City representatives voiced concerns about creating a comprehensive and balanced redistricting proposal after examining the freshly redefined aldermanic maps drawn up as part of Madison’s redistricting process.
In an effort to gain the City Council’s reaction to the latest draft plans, Madison city planner Brian Grady offered district alders three proposals, each containing different approaches to redistricting.
Grady told the alders a major criterion in redistricting is keeping a “one person, one vote” structure of representation, meaning the populations of each individual district must be equalized as per the results of the 2010 census.
The process of redrawing the city’s ward and aldermanic districts is a lengthy procedure, having taken several weeks of meetings to generate the current draft versions, but Grady said more editions would be drafted before the City Council is scheduled to adopt a tentative supervisory district plan.
Ald. Mark Clear, District 19, said the redistricting shown in the proposals so far has some problems, especially in regards to the residency of the city’s alders.
“Basically we can go either way, but the way we’ve always done it is you stay in the same district number, even if you don’t live in it, at least until the next election,” Clear said.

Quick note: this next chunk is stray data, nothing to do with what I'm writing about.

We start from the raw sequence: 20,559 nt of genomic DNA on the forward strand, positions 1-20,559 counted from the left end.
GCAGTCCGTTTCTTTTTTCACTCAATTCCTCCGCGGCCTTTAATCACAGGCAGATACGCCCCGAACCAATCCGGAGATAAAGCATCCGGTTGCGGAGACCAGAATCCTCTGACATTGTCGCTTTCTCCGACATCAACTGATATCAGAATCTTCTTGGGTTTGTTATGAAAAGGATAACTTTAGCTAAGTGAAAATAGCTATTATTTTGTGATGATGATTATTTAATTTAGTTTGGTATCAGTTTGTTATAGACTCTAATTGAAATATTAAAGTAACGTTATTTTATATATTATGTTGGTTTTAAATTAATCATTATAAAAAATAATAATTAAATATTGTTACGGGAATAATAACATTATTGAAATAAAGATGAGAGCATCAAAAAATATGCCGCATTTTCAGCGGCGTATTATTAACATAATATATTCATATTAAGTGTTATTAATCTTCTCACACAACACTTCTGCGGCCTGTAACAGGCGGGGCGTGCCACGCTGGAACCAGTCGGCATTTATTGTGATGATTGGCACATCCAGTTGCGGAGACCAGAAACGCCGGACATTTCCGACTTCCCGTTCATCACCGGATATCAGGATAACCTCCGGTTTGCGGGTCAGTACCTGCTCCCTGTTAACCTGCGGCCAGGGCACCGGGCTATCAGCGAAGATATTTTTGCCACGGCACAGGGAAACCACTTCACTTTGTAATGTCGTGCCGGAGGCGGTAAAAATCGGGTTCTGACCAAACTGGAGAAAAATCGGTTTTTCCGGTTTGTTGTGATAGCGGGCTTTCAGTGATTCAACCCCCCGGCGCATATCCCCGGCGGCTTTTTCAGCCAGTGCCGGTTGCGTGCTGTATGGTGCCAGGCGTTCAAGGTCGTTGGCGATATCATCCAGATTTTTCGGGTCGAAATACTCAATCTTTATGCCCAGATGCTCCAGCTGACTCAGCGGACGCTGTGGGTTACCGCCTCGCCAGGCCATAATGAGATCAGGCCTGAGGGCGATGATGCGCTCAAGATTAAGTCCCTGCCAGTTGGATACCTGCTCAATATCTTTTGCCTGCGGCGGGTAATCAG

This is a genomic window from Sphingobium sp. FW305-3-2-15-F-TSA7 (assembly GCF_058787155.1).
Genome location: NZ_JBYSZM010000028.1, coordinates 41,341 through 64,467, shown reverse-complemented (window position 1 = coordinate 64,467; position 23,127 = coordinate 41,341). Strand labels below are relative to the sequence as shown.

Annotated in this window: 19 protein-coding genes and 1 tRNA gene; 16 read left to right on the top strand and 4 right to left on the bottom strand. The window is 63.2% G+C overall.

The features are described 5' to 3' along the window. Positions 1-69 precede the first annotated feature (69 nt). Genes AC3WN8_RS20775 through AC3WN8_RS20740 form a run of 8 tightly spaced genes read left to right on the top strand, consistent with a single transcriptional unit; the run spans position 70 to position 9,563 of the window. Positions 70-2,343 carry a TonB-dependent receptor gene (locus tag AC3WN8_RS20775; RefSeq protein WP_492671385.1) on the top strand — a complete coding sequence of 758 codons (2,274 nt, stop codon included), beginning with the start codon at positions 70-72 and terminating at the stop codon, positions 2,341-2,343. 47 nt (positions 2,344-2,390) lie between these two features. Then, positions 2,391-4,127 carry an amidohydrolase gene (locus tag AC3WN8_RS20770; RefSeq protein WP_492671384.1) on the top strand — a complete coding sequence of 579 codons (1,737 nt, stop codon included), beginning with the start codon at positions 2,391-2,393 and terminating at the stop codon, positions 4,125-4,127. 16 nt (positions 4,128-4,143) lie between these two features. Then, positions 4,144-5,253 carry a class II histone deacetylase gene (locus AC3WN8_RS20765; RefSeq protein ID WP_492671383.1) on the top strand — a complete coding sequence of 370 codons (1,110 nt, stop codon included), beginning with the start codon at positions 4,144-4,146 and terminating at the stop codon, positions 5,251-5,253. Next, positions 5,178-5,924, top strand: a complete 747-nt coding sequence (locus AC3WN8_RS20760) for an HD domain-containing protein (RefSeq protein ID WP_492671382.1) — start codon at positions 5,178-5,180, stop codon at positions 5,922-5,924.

If the city moves to adopt the existing proposals, it would mean alders Brian Solomon, District 10, and Larry Palm, District 15, would not reside in the districts they represent- an experience neither said he felt comfortable with.
Grady said the city attorney recommends codifying the practice of keeping the same district number, saying the Council would adapt to representing their new geography.
In his presentation, Grady said the council must make recommendations on the governing body’s size in order for the ward and aldermanic districts to be reviewed. Currently, there are 20 alders representing 20 districts, a number that the council has debated in previous months.
“In regards to the size (of the council), [the Reapportionment and Redistricting Ad Hoc Committee], basically through discussions, came to the conclusion that 20 alders is a good way to go, and they’ve developed these plans based on 20 alders,” Grady said.
In addition to equalizing the city’s aldermanic districts, the council reviewed areas of interest to be given consideration, such as school districts, subdivision boundaries and, most importantly, neighborhood associations, Grady said.
Ald. Scott Resnick, District 8, said at last night’s ad hoc committee hearing he wished to see all undergraduates at the University of Wisconsin living in residence halls to be contained in the same aldermanic district.
His wishes were echoed in Thursday’s presentation, as Grady said the lines would be reapportioned to include Smith Hall and several other Lakeshore dorms split from the other residence halls because of an error made by the U.S. Census Bureau, which has been slow to correct the inaccuracy.
Community input meetings are scheduled to take place May 10-12 in different locations.
More information and updates to the district maps and draft plans can be found on the city of Madison’s website by clicking on City Hall and redistricting.